Studies on the epidemiology of trypanosoma evansi infection in camels in selected areas of Kenya
Studies on the Epidemiology of Trypanosoma evansi infection in Selected areas of Kenya: The study covered four camel herds namely: KULAL, NGURUNIT, OLMAISOR and GALANA. All these herds, except GALANA, are north of the Equator. The Indirect haemaggulutination test (IHA) was developed and used as the main serological test. In addition, the mercuric chloride (MC) and mouse inoculation (MI) were used. In the IHA Test, Trypanosoma evansi protein extract was used as the antigen. Sheep red blood cells were used in the IHA Test. The cells were fixed with 1% buffered glutaraldehyde solution. The antigen (T. evansi) was coupled to such cells after tanning them with 1:20,000 tannic acid solution. Altogether, 2,100 camel serum samples were tested using the two serological tests and blood from the same number of camels inoculated into mice (in the MI test). Camel bleeds were done at monthly intervals or longer intervals. The IHA detected the largest number of positives. 47.9% of all the cases were positive by the IHA test, 31.8% by the MC test and 6.3% by the MI test. Of the MI positive cases, the IHA detected 94.7% and MC 66.4%. Therefore, the IHA test was found to be more sensitive in detecting patent cases. Point prevalence rates (PPR) and Incidence rates (IR) are given. High PPR and IR rates were observed in all herds. Therefore, the disease is endemic in the camels of Kenya. Isoenzyme characterization revealed that 95.2% of the isolates were T. evansl and 4.8% T. congolense. It was possible to characterize the disease into 4 types namely: Type 1 - acute trypanosomiasis, Type 2 - chronic trypanosomiasis (showing some clinical signs), Type 3 - chronic trypanosomiasis (showing no clinical signs and characterized by low patency rate) and Type 4 - chronic trypanosomiasis (showing no clinical signs and characterized by a nil patency rate on MI and a normal PCV and WBC count values). From the PPR, IR results and the variance of PCV and total WBC counts between the 4 herds over the whole study period, disease stability occurs in NGURUNIT and GALANA herds. It was hard to explain why the disease should be stable in some herds and unstable in others. However, management differences, fly incidence, trypanosome species and £train differences may be some of the reasons.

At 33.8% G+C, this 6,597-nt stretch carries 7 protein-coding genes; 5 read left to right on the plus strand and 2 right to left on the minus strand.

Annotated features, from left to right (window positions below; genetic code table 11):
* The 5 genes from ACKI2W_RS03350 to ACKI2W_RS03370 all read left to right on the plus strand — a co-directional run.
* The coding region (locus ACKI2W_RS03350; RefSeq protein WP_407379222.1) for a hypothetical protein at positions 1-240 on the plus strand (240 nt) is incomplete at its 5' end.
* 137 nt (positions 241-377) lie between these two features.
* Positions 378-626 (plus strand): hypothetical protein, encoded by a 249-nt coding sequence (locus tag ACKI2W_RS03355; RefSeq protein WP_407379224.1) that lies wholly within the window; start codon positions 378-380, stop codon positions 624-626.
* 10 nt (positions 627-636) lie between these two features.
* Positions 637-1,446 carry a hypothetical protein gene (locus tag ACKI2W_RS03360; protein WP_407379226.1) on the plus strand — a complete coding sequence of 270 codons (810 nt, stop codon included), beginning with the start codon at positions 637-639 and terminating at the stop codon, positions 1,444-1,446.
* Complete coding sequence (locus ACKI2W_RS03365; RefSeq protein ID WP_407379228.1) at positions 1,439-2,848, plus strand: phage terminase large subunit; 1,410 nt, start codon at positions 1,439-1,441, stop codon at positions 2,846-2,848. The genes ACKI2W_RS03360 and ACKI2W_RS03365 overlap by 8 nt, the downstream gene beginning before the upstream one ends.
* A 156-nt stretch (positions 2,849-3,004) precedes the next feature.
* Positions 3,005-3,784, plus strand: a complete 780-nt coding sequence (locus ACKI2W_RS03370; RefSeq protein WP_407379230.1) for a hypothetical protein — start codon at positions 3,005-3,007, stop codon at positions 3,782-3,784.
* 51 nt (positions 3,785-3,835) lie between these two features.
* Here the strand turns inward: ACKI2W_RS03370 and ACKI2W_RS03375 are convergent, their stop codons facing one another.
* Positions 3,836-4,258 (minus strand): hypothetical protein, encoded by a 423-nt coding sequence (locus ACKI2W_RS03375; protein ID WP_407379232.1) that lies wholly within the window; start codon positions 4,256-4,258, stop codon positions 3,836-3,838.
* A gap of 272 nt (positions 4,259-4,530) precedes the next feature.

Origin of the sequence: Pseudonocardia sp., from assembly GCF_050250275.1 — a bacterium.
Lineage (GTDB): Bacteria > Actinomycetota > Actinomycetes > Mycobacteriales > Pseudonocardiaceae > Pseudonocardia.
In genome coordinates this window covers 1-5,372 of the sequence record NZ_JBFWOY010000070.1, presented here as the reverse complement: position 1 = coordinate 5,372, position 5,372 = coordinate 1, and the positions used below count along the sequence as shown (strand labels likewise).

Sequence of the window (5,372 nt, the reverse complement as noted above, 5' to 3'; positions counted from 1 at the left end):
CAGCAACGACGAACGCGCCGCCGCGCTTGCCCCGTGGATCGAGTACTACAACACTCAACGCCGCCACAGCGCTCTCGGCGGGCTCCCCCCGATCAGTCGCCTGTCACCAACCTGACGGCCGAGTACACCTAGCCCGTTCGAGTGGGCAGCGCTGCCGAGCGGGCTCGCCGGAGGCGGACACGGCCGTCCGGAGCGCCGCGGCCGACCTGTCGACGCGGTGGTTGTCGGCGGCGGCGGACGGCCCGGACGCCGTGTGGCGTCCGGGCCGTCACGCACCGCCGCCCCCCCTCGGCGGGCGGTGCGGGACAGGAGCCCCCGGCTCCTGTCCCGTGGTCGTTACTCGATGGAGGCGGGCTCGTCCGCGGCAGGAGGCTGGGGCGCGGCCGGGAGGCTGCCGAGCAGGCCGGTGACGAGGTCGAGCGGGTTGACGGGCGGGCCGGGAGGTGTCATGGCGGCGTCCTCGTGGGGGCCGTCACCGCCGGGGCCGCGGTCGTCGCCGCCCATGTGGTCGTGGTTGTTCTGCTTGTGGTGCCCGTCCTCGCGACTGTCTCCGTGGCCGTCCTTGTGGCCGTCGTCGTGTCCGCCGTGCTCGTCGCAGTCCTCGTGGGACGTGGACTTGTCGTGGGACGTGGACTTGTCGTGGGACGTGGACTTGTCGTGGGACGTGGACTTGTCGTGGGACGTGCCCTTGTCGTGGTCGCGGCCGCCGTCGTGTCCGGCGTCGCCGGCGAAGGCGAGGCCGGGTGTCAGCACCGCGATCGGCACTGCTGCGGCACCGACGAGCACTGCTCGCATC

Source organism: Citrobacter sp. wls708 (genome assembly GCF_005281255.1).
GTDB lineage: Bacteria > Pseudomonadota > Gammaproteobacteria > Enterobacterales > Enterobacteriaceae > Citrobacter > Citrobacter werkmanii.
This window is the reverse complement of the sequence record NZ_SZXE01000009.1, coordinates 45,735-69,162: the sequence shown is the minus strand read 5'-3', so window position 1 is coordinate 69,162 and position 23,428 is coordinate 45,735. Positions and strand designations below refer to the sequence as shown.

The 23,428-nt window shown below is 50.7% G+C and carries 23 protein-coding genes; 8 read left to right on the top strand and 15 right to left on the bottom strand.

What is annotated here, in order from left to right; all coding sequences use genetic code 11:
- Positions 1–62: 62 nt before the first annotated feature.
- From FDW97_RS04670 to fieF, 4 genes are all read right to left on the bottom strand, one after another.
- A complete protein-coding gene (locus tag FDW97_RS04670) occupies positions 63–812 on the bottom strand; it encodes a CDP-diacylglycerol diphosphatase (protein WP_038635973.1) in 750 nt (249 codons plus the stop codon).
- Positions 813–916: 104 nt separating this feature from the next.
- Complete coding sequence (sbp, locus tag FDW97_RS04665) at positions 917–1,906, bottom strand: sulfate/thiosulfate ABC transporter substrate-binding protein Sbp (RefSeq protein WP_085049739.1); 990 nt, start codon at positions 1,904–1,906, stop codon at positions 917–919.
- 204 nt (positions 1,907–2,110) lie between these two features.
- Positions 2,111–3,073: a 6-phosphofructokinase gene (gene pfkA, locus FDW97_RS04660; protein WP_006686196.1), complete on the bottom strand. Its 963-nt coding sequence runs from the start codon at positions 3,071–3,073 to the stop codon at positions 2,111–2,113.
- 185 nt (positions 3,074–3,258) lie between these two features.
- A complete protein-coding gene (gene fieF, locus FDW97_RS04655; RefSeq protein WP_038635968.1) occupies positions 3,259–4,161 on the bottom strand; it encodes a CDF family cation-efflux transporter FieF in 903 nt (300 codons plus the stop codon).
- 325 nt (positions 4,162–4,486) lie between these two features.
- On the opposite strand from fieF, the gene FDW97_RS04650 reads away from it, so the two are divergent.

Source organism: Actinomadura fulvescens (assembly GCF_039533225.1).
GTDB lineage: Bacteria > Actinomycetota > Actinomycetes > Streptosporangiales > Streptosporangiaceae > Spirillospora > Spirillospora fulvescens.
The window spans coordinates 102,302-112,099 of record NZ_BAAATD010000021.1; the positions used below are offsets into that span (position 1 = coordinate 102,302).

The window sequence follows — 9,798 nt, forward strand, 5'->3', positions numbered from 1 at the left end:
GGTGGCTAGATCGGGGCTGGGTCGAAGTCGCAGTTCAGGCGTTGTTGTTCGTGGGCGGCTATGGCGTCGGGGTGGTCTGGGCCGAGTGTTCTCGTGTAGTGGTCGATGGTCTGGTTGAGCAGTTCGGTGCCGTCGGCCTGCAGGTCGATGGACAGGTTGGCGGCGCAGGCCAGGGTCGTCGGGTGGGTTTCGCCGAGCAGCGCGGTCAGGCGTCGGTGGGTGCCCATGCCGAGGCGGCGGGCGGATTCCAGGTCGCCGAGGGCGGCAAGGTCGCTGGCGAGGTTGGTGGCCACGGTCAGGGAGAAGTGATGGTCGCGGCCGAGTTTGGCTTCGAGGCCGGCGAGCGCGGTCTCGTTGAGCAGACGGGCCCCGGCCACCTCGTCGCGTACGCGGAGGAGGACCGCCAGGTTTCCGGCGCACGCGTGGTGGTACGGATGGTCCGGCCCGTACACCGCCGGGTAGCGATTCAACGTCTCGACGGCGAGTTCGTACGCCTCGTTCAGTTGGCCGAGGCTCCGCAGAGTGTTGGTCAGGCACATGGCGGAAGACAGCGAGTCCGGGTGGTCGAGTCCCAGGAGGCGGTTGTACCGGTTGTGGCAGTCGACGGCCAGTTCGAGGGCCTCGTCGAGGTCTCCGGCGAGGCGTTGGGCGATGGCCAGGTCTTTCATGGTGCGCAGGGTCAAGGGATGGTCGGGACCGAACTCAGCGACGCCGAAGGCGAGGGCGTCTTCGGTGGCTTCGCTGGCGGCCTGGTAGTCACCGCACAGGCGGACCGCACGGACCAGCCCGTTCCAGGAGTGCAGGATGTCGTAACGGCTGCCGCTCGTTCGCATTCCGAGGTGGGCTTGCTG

The following license files are associated with this item: